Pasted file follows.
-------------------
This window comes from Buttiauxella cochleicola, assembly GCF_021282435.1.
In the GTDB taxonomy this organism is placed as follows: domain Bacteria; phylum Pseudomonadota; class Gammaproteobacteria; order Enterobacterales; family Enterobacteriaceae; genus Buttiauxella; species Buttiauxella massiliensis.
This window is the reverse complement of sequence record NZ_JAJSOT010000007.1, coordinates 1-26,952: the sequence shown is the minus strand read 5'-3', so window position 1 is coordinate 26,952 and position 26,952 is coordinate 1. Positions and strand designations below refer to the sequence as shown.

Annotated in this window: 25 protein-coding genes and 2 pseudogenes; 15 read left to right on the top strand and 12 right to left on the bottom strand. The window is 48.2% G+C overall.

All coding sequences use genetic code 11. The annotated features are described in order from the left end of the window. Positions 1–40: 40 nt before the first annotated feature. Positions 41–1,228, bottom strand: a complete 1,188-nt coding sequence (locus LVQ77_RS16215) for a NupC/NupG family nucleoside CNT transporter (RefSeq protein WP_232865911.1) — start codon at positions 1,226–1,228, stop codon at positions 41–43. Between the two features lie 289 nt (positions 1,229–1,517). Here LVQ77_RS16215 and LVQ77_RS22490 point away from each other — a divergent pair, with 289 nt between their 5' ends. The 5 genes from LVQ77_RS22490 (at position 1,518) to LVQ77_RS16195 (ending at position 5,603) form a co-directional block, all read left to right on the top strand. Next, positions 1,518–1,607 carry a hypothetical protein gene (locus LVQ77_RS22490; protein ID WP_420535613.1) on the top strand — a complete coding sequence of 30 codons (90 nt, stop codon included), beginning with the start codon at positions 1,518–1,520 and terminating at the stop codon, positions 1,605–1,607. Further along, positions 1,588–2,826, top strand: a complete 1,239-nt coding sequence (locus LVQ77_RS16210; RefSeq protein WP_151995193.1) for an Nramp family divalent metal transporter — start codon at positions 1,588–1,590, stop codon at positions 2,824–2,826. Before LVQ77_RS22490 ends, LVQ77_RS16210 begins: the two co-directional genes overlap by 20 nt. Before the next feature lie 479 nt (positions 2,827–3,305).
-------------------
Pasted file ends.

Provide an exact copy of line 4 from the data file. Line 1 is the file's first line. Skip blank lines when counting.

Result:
Annotated in this window: 25 protein-coding genes and 2 pseudogenes; 15 read left to right on the top strand and 12 right to left on the bottom strand. The window is 48.2% G+C overall.